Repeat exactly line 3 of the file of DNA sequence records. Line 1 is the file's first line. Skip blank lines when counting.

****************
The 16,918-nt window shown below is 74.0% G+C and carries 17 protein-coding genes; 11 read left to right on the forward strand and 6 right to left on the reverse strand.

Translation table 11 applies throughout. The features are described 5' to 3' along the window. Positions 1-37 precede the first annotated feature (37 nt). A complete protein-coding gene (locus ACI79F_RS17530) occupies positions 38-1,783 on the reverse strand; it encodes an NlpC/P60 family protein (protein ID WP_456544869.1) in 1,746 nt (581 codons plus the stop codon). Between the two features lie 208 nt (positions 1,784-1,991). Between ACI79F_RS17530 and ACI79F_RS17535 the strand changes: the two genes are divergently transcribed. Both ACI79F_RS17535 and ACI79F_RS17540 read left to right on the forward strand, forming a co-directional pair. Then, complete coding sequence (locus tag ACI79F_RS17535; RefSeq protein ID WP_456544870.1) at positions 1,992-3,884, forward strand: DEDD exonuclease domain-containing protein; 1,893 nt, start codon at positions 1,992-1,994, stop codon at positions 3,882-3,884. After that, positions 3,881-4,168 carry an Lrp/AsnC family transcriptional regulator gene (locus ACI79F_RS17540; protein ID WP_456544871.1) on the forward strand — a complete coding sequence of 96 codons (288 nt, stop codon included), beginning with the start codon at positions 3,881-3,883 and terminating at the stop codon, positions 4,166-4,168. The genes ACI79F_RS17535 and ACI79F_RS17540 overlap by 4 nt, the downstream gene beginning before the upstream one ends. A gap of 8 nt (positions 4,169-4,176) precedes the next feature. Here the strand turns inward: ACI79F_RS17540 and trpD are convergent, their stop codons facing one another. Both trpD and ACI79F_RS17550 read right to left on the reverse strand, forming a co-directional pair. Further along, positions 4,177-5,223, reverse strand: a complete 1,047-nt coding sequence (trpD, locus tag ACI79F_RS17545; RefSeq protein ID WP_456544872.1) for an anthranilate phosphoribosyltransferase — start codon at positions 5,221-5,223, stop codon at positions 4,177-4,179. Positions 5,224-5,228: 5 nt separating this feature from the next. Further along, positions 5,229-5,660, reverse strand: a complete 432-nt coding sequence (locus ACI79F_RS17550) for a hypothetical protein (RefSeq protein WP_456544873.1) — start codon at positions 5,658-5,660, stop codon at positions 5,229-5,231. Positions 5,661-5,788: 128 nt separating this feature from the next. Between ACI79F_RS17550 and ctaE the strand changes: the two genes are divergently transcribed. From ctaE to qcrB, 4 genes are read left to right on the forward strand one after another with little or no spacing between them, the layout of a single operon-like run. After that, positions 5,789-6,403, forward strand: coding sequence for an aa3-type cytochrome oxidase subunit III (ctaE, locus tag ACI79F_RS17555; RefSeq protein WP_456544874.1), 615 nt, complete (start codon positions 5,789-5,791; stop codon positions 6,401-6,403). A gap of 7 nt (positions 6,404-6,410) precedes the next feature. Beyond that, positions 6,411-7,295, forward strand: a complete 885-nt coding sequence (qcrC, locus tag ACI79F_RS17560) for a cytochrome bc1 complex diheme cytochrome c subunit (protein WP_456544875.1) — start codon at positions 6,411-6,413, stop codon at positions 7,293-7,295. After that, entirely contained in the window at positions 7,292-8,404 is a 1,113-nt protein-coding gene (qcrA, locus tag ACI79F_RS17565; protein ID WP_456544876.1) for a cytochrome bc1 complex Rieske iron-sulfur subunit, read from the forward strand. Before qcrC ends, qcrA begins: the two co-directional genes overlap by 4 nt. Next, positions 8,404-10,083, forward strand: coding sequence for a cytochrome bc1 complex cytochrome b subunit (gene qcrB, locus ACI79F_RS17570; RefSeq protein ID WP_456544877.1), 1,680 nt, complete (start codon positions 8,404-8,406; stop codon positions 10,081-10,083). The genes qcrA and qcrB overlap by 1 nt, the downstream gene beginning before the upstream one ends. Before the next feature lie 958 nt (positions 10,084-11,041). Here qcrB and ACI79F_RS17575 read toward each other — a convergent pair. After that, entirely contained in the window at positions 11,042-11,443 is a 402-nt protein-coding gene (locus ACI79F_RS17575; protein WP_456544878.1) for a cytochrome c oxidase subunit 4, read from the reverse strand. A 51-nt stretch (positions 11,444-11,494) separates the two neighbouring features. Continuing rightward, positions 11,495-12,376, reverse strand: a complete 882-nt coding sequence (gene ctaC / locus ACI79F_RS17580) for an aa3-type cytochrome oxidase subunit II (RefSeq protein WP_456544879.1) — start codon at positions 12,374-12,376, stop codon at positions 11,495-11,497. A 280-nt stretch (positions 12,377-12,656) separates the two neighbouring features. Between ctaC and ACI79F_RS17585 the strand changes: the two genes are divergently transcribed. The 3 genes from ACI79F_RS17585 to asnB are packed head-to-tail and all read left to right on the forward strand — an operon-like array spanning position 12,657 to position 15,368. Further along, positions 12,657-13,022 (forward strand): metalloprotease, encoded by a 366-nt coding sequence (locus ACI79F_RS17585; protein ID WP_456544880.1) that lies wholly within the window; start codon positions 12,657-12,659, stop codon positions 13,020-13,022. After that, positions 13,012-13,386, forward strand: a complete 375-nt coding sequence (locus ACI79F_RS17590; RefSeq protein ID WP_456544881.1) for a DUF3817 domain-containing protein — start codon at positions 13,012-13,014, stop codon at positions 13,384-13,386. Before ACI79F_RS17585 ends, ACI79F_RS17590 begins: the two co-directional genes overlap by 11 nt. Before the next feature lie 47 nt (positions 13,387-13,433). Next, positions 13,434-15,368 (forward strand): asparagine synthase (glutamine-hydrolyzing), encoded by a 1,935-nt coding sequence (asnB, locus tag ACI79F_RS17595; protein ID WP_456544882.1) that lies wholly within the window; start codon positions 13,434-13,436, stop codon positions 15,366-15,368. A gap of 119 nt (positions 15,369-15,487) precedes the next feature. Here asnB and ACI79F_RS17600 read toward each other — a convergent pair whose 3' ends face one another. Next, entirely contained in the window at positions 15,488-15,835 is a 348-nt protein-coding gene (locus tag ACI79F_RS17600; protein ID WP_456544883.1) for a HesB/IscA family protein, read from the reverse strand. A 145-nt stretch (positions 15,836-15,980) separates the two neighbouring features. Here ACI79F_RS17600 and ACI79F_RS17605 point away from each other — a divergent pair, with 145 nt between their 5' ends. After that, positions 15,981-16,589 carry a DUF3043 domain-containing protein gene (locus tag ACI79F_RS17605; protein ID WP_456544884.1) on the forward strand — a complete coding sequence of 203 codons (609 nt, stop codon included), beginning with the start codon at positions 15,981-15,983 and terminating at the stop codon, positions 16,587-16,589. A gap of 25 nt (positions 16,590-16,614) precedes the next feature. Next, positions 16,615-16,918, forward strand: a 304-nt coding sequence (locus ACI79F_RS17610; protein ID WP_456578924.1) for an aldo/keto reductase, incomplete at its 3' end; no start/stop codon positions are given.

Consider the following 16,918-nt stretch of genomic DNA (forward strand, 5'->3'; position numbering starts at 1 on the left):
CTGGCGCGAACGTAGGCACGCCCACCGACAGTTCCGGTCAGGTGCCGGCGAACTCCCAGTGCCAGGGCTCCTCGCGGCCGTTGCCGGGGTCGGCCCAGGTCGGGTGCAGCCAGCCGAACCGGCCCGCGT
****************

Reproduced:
Consider the following 16,918-nt stretch of genomic DNA (forward strand, 5'->3'; position numbering starts at 1 on the left):